Intensity of Factor VIII Treatment
In 1970, it was suggested that less frequent exposure to FVIII concentrate in patients with mild haemophilia accounted for a lower incidence of inhibitor development.27 However, the cumulative FVIII exposure was found to be no higher in patients with severe haemophilia who developed inhibitors than in those without inhibitors.28 In the CANAL cohort study, a dose of 35–50IU/kg over five consecutive days was associated with 1.4 times the risk than a normal dose (<35IU/kg). This increased to 3.3 times the risk of a normal dose when FVIII was administered at doses of ≥50IU/kg.18
The association between inhibitor development and number of exposure days to FVIII was also examined in the CANAL cohort study.18 It was reported that a higher number of consecutive exposure days increased the risk of inhibitor development in severe haemophilia patients. In a multicentre cohort study, a shorter duration between exposure days increased the risk of inhibitor development.9 In addition, there appeared to be an association between the dose of FVIII and inhibitor development. However, this link lessened after adjustments for other confounding factors were made. Biological evidence indicates that a higher dose of FVIII will lead to an increased risk of inhibitor development.29 Major injuries and surgeries cause tissue damage and inflammation. Damaged cells from injured areas send ‘danger signals’, which activate FVIII antigen-presenting cells, upregulating co-stimulatory signals to T lymphocytes. Both FVIII-expressing antigen-presenting cells and T lymphocytes enhance the formation of antibodies to FVIII in B lymphocytes.
There is increasing evidence that prophylaxis regimens reduce the risk of inhibitor development compared with bolus on-demand treatment in terms of exposure to FVIII.30 A recent study reported that 78% of previously untreated children with severe haemophilia A treated with on-demand FVIII replacement developed inhibitors compared with 0% in the prophylaxis group.16 Owing to the similarities in terms of of genetic mutations and age in the prophylaxis and on-demand groups, the authors concluded that on-demand therapy represents a clear risk factor for the development of inhibitors. Further support for the use of prophylaxis in children with severe haemophilia A came from a study evaluating environmental risks for the development of inhibitors in children with moderate to severe haemophilia A.31 A univariate analysis was used to demonstrate that commencing prophylaxis before the age of 35 months carried an inhibitor risk of 28% compared with a 56% risk in patients treated with on-demand therapy. The protective effect seen from use of prophylaxis remained significant after adjustments for genetic and environmental factors. The results of this study support the use of prophylaxis in children, even in those with a high risk of inhibitor development.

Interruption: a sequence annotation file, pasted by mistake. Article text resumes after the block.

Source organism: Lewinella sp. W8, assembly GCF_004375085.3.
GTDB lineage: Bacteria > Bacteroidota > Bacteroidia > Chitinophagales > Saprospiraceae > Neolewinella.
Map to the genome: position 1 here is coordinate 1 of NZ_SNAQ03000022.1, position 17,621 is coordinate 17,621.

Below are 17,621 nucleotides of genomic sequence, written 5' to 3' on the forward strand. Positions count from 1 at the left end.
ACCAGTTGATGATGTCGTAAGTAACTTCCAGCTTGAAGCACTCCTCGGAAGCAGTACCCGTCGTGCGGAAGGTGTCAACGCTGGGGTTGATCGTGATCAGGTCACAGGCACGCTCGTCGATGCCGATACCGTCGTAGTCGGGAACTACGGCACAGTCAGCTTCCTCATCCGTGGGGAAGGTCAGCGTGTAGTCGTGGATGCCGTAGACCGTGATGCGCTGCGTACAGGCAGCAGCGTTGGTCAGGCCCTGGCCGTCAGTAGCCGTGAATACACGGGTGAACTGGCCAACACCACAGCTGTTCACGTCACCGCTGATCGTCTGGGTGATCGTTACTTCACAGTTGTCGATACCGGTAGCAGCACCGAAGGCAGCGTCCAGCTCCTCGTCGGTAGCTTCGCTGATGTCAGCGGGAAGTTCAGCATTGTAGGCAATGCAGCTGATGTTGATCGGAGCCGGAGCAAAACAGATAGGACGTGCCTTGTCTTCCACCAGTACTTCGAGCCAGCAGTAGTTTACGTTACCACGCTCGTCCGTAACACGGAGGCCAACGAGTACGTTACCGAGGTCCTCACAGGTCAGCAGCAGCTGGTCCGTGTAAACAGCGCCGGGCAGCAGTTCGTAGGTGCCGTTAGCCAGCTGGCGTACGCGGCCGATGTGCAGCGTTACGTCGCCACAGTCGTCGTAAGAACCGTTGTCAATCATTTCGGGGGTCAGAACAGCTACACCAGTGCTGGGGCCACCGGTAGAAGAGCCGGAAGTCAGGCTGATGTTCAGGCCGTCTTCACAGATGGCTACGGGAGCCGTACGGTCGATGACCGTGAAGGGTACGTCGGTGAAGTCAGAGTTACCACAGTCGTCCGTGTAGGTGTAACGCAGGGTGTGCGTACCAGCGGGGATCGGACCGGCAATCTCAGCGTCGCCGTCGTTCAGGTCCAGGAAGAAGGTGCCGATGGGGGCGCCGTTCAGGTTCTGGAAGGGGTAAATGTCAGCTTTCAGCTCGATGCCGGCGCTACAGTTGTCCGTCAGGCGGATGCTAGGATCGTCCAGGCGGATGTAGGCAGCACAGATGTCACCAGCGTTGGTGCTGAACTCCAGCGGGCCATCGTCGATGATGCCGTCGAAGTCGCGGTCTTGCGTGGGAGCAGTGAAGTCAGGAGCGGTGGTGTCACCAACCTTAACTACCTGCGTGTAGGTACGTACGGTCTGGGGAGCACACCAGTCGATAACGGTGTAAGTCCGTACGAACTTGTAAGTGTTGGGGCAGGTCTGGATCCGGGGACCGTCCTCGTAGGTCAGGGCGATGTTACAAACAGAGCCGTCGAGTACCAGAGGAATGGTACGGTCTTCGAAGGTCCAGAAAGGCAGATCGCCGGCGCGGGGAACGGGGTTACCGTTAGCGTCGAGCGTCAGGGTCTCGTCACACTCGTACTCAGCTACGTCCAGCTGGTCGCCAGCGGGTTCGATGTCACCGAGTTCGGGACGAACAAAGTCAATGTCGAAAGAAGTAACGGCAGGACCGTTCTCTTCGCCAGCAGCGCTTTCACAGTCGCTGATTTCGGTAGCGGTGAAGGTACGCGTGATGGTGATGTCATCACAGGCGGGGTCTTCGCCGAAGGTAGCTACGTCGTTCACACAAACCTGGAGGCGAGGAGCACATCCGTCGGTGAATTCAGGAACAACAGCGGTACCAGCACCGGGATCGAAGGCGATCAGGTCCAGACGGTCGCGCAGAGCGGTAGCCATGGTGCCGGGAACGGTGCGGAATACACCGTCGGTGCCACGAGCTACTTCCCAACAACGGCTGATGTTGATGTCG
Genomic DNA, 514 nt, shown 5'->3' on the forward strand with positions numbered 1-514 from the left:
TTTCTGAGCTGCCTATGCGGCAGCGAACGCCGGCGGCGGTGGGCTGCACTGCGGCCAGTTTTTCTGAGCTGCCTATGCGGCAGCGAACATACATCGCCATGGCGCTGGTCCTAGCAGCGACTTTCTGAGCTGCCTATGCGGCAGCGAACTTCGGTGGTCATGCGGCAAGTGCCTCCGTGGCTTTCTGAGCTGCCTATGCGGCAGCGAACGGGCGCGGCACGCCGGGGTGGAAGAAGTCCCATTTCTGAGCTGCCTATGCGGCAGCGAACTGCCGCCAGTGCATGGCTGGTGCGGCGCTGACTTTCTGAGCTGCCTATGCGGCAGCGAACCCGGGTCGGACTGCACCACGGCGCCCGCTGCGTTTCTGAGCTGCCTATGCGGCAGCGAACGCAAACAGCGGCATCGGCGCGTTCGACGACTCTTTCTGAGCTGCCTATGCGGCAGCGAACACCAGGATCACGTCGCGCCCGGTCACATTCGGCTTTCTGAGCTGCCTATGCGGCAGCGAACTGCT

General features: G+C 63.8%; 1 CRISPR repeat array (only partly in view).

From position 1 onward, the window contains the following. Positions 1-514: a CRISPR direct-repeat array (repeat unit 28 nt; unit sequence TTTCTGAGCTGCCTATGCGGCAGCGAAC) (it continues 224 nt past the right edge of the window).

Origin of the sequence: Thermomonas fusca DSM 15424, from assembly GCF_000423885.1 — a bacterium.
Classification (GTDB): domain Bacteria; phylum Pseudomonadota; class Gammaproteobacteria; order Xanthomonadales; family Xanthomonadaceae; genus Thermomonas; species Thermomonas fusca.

The ‘danger theory’ of tolerance proposes that the immune system responds to danger signals from both exogenous and endogenous sources.32 If an antigen is not itself perceived as dangerous and no other danger signals – such as cell necrosis or tissue injury – are present, tolerance normally occurs rather than an immune response. Thus, theoretically, a prophylactic regimen may offer a protective effect since the patient is treated in the absence of any additional danger signals, whereas on-demand administration of FVIII may be perceived as dangerous due to danger signals from ongoing bleeding episodes or during physiological stress such as surgery.
Other Treatment-related Factors
Age at First Exposure
Age at first exposure as an independent risk factor has been a subject of much debate. While early studies have reported a link between the development of inhibitors and the age at which children start FVIII treatment,15,19 when genetic factors are taken into account the differences are not statistically significant.31 In the CANAL cohort study, the risk of inhibitor development in patients treated with FVIII before the first month of age was 41% compared with 18% in those who started FVIII treatment after the age of 18 months.18 However, once again the link between inhibitor development and age at first exposure became insignificant after accounting for other factors such as ethnicity, gene mutation type, reason for first treatment and FVIII concentrate product type. Similarly, a study investigating inhibitor development in children first exposed to FVIII as neonates found that the effect of age at first exposure disappeared after adjustment for intensive treatment.7
Type of Factor Used